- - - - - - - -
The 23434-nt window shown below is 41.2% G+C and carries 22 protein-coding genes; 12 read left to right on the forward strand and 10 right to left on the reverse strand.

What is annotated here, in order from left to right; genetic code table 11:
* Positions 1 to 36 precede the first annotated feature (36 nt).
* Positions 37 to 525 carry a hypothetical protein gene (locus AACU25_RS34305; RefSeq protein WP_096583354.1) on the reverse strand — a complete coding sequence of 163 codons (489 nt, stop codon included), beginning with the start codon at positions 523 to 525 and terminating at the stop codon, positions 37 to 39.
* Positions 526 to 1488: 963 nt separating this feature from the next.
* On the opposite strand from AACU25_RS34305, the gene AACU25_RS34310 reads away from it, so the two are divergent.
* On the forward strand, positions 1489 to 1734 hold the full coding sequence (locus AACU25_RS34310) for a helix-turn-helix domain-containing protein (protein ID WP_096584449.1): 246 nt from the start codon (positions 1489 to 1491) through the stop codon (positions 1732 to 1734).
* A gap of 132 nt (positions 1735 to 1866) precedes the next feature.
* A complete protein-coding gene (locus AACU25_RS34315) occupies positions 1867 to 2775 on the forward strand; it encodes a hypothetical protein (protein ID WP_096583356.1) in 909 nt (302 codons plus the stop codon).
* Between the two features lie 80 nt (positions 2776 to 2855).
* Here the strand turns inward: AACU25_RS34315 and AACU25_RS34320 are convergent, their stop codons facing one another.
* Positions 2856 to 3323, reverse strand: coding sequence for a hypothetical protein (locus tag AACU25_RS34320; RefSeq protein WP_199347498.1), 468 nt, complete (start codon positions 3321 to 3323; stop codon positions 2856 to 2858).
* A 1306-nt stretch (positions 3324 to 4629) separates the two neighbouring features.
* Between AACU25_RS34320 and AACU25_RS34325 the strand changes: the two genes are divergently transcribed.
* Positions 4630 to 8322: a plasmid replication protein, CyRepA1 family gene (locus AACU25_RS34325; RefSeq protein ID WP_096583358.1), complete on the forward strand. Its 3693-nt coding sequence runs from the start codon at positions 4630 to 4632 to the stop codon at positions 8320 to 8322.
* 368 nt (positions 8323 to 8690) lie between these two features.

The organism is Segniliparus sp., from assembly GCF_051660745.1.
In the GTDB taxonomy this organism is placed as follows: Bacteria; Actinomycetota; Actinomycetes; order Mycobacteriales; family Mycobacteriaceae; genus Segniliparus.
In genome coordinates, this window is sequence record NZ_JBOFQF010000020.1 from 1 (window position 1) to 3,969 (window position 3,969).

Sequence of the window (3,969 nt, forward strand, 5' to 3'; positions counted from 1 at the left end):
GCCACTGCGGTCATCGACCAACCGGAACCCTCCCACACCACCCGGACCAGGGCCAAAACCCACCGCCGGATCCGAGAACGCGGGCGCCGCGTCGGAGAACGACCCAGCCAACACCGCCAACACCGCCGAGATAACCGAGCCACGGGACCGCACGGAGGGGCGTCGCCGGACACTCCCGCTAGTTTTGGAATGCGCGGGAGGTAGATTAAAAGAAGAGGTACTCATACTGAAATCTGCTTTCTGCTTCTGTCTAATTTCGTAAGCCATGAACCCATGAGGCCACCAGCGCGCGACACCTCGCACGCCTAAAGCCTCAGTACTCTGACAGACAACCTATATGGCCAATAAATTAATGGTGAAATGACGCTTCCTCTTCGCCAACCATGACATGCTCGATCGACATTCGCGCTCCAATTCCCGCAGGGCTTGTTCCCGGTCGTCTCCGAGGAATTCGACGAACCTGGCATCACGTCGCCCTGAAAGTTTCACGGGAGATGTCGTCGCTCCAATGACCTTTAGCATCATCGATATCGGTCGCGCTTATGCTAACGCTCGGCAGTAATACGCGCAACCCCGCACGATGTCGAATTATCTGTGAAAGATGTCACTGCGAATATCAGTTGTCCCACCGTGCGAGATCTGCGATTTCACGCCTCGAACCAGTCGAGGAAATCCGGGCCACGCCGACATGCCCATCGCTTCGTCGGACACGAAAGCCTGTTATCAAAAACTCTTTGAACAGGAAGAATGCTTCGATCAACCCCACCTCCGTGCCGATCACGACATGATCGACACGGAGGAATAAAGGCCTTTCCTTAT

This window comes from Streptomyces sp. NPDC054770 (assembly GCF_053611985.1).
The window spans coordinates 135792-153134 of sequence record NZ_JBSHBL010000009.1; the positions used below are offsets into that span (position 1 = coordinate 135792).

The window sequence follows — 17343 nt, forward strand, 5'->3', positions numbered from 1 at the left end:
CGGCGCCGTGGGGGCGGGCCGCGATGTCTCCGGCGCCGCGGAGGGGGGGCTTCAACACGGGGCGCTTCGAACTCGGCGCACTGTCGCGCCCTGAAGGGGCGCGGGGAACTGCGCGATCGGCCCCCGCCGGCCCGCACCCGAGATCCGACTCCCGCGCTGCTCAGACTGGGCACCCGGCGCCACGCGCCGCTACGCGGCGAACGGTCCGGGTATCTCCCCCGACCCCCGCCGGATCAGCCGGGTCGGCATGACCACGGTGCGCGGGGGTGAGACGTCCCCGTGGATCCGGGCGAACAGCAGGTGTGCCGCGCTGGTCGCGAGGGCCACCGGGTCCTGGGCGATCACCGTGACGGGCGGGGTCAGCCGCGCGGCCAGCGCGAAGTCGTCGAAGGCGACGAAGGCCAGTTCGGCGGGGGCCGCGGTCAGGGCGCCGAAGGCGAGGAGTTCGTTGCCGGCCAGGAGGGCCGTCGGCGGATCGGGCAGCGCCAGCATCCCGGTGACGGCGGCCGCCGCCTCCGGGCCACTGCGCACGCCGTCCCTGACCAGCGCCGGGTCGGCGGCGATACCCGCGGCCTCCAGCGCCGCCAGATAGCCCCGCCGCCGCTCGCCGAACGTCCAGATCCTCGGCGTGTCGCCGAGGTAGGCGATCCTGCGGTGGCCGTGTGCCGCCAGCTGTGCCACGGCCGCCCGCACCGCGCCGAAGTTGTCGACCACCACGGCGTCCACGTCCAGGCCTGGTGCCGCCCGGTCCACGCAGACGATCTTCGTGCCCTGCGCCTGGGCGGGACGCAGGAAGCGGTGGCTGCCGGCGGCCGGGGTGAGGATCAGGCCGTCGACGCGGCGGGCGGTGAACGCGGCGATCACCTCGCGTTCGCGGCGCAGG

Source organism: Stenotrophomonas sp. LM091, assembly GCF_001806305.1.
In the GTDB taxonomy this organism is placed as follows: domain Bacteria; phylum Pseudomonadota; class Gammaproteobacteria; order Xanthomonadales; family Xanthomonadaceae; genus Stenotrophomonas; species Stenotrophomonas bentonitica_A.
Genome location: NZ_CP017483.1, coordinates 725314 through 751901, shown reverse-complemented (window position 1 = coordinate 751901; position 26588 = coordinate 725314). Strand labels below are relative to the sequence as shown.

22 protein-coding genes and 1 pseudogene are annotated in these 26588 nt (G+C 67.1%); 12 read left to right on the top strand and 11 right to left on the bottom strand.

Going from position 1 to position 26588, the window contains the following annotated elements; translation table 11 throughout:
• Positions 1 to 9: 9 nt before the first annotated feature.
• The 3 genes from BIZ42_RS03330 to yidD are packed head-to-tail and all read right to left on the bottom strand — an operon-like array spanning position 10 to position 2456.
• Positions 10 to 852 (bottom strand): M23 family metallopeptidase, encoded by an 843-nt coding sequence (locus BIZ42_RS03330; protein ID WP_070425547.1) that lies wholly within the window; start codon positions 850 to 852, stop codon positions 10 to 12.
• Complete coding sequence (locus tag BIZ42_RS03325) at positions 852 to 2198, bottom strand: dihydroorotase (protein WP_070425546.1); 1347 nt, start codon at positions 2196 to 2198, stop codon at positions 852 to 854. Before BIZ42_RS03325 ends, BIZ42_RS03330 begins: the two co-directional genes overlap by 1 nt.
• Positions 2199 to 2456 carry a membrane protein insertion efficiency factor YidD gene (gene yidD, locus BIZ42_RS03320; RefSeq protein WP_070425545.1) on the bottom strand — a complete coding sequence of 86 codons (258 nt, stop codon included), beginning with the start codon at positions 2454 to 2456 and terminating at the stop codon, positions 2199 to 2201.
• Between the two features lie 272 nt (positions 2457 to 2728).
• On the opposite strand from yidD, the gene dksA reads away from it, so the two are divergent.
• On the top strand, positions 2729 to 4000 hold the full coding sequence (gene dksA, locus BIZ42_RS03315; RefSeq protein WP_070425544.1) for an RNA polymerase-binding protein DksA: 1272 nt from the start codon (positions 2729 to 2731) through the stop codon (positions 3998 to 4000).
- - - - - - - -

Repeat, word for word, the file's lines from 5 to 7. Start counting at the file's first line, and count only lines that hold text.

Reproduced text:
* Positions 526 to 1488: 963 nt separating this feature from the next.
* On the opposite strand from AACU25_RS34305, the gene AACU25_RS34310 reads away from it, so the two are divergent.
* On the forward strand, positions 1489 to 1734 hold the full coding sequence (locus AACU25_RS34310) for a helix-turn-helix domain-containing protein (protein ID WP_096584449.1): 246 nt from the start codon (positions 1489 to 1491) through the stop codon (positions 1732 to 1734).